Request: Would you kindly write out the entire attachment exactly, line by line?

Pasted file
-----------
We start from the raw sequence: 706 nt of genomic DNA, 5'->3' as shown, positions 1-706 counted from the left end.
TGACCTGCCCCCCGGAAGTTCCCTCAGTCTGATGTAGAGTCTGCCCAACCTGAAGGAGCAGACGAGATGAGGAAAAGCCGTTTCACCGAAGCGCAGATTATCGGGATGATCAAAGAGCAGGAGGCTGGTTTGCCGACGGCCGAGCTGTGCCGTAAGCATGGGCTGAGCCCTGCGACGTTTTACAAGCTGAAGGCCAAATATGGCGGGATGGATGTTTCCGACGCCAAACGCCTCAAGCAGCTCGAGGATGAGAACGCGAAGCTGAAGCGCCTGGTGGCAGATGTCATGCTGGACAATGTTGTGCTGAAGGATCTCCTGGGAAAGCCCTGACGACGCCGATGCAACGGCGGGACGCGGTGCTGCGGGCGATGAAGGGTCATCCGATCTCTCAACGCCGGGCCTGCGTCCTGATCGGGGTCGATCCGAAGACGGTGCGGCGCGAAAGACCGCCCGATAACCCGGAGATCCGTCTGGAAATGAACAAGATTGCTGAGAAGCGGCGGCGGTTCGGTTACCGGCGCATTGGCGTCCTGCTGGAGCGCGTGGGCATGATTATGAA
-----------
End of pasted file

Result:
We start from the raw sequence: 706 nt of genomic DNA, 5'->3' as shown, positions 1-706 counted from the left end.
TGACCTGCCCCCCGGAAGTTCCCTCAGTCTGATGTAGAGTCTGCCCAACCTGAAGGAGCAGACGAGATGAGGAAAAGCCGTTTCACCGAAGCGCAGATTATCGGGATGATCAAAGAGCAGGAGGCTGGTTTGCCGACGGCCGAGCTGTGCCGTAAGCATGGGCTGAGCCCTGCGACGTTTTACAAGCTGAAGGCCAAATATGGCGGGATGGATGTTTCCGACGCCAAACGCCTCAAGCAGCTCGAGGATGAGAACGCGAAGCTGAAGCGCCTGGTGGCAGATGTCATGCTGGACAATGTTGTGCTGAAGGATCTCCTGGGAAAGCCCTGACGACGCCGATGCAACGGCGGGACGCGGTGCTGCGGGCGATGAAGGGTCATCCGATCTCTCAACGCCGGGCCTGCGTCCTGATCGGGGTCGATCCGAAGACGGTGCGGCGCGAAAGACCGCCCGATAACCCGGAGATCCGTCTGGAAATGAACAAGATTGCTGAGAAGCGGCGGCGGTTCGGTTACCGGCGCATTGGCGTCCTGCTGGAGCGCGTGGGCATGATTATGAA